- A U.S. Labor Department report revealed that full-service restaurants raised their prices by 0.5% in December, the biggest restaurant pricing increase in more than seven years, according to Bloomberg.
- Limited-service restaurant prices also jumped by 0.4%, the highest increase in nearly a year.
- Simultaneously, grocery costs are rising at a slower pace.
It's a tricky environment for restaurants as they contend with rising labor and tightening margins. Food costs alone are up 0.4%, the most since May 2014. But by taking these pricing increases, restaurants also are making it harder for consumers to dine out. The core consumer price increase is up just 0.2%. With such a widening gap between costs and consumer index, many consumers will no doubt reduce their restaurant visit frequency, particularly as grocery costs rise at a slower pace.
This trajectory has already presented itself as a concern for restaurants, as The NPD Group data revealed that U.S. consumers are already eating out less often. The average American consumer has 1,473 eating occasions on a per capita basis annually, down 3.8% compared to 2008.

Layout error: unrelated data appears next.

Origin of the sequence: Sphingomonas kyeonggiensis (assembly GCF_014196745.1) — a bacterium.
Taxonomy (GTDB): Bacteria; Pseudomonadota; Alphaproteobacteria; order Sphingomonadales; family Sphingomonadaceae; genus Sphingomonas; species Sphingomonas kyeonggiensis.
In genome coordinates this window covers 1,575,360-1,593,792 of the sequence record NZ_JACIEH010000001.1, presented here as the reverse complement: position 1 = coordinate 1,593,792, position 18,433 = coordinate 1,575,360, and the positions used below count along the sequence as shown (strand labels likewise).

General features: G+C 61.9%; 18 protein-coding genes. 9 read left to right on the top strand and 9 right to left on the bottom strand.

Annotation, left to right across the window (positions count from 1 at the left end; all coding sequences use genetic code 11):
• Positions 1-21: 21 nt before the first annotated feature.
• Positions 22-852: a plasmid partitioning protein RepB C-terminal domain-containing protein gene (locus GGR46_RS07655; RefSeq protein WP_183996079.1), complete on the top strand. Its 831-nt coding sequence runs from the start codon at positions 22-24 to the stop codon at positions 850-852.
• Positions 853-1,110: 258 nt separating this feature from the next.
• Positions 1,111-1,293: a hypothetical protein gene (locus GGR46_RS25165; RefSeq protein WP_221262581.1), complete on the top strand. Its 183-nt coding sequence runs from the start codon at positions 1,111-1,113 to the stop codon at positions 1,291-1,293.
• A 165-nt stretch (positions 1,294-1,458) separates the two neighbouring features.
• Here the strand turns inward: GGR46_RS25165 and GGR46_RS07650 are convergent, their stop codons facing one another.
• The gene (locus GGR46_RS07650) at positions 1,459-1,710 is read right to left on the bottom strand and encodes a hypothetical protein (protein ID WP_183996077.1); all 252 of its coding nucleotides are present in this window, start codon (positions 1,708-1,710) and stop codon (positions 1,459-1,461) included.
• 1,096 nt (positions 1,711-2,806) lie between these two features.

NPD analyst David Portalatin told NBC News price-conscious baby boomer consumers have reduced their eating-out occasions, bringing down the overall average. Millennials, which are the biggest demographic to order delivery, haven't made up for the loss of baby boomers either. According to research from wellio, it is almost five times more expensive to order restaurant delivery than it is to cook at home. Younger consumers strapped with student debt and tight budgets also may deprioritize restaurant spending if prices continue to increase.
Another concern for restaurants is the potential for a recession, when consumer spending will become even more conservative. According to a Duke University/CFO Global Business Outlook survey, nearly half of U.S. chief financial officers believe the end of 2019 holds the start of a recession, while 80% expect a recession by the end of 2020.
It’s not all doom and gloom for the restaurant industry, however. Just two years ago, Americans started spending more on eating out than they did on food at home — the first time ever. Also, higher prices lead to higher sales and tickets.
To engage deal-seeking consumers and avoid a mass traffic exodus, restaurants are pulling out all the promotional stops. Despite the rise in average menu costs, for example, the industry has been fighting an intense battle over value throughout the past year. Operators are attempting to balance their high/low pricing structures to reignite traffic without eroding profits.
Restaurant companies also are going all-in on convenience initiatives — delivery, carryout, technology that allows customers to pre-order and pre-pay for their dine-in meal and so on. As competition continues to heat up, convenience will emerge as a major advantage, perhaps even causing some consumers to forgive higher prices in exchange for ease and accessibility.